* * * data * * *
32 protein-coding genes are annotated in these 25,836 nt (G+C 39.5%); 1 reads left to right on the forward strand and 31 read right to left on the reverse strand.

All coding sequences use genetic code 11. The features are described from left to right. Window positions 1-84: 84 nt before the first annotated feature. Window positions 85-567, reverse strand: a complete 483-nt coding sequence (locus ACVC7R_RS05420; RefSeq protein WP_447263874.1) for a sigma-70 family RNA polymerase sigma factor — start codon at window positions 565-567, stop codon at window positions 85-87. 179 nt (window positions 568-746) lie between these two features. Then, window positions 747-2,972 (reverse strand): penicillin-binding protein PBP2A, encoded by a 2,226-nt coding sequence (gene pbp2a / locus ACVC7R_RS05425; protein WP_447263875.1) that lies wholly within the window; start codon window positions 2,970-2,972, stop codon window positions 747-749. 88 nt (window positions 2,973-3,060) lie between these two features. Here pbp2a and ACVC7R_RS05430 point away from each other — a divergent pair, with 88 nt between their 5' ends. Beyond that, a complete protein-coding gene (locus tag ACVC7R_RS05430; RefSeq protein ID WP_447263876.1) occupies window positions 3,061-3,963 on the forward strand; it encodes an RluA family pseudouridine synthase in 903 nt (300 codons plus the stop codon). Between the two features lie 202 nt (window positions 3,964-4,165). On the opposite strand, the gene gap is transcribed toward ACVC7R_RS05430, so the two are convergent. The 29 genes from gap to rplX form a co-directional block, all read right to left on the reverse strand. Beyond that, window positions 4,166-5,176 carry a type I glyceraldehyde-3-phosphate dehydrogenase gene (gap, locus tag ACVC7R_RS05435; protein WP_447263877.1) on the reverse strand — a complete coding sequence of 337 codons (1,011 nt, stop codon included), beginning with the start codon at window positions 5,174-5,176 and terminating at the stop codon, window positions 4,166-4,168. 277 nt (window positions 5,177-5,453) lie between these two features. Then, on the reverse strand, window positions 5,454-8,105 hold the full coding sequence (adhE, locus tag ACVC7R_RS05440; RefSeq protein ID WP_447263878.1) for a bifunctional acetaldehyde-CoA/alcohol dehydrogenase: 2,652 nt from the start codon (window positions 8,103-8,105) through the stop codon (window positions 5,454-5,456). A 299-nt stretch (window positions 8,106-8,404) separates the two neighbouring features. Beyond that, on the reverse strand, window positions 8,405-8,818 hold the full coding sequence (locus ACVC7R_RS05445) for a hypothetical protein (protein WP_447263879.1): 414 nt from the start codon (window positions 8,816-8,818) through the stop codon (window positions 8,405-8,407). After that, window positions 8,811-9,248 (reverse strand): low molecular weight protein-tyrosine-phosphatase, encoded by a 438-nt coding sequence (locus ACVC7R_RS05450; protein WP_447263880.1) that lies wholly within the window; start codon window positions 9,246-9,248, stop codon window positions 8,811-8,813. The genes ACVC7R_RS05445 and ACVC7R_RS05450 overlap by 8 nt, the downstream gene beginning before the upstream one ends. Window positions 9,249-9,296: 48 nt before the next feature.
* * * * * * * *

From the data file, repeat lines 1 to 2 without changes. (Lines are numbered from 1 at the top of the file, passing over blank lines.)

32 protein-coding genes are annotated in these 25,836 nt (G+C 39.5%); 1 reads left to right on the forward strand and 31 read right to left on the reverse strand.

All coding sequences use genetic code 11. The features are described from left to right. Window positions 1-84: 84 nt before the first annotated feature. Window positions 85-567, reverse strand: a complete 483-nt coding sequence (locus ACVC7R_RS05420; RefSeq protein WP_447263874.1) for a sigma-70 family RNA polymerase sigma factor — start codon at window positions 565-567, stop codon at window positions 85-87. 179 nt (window positions 568-746) lie between these two features. Then, window positions 747-2,972 (reverse strand): penicillin-binding protein PBP2A, encoded by a 2,226-nt coding sequence (gene pbp2a / locus ACVC7R_RS05425; protein WP_447263875.1) that lies wholly within the window; start codon window positions 2,970-2,972, stop codon window positions 747-749. 88 nt (window positions 2,973-3,060) lie between these two features. Here pbp2a and ACVC7R_RS05430 point away from each other — a divergent pair, with 88 nt between their 5' ends. Beyond that, a complete protein-coding gene (locus tag ACVC7R_RS05430; RefSeq protein ID WP_447263876.1) occupies window positions 3,061-3,963 on the forward strand; it encodes an RluA family pseudouridine synthase in 903 nt (300 codons plus the stop codon). Between the two features lie 202 nt (window positions 3,964-4,165). On the opposite strand, the gene gap is transcribed toward ACVC7R_RS05430, so the two are convergent. The 29 genes from gap to rplX form a co-directional block, all read right to left on the reverse strand. Beyond that, window positions 4,166-5,176 carry a type I glyceraldehyde-3-phosphate dehydrogenase gene (gap, locus tag ACVC7R_RS05435; protein WP_447263877.1) on the reverse strand — a complete coding sequence of 337 codons (1,011 nt, stop codon included), beginning with the start codon at window positions 5,174-5,176 and terminating at the stop codon, window positions 4,166-4,168. 277 nt (window positions 5,177-5,453) lie between these two features. Then, on the reverse strand, window positions 5,454-8,105 hold the full coding sequence (adhE, locus tag ACVC7R_RS05440; RefSeq protein ID WP_447263878.1) for a bifunctional acetaldehyde-CoA/alcohol dehydrogenase: 2,652 nt from the start codon (window positions 8,103-8,105) through the stop codon (window positions 5,454-5,456). A 299-nt stretch (window positions 8,106-8,404) separates the two neighbouring features. Beyond that, on the reverse strand, window positions 8,405-8,818 hold the full coding sequence (locus ACVC7R_RS05445) for a hypothetical protein (protein WP_447263879.1): 414 nt from the start codon (window positions 8,816-8,818) through the stop codon (window positions 8,405-8,407). After that, window positions 8,811-9,248 (reverse strand): low molecular weight protein-tyrosine-phosphatase, encoded by a 438-nt coding sequence (locus ACVC7R_RS05450; protein WP_447263880.1) that lies wholly within the window; start codon window positions 9,246-9,248, stop codon window positions 8,811-8,813. The genes ACVC7R_RS05445 and ACVC7R_RS05450 overlap by 8 nt, the downstream gene beginning before the upstream one ends. Window positions 9,249-9,296: 48 nt before the next feature.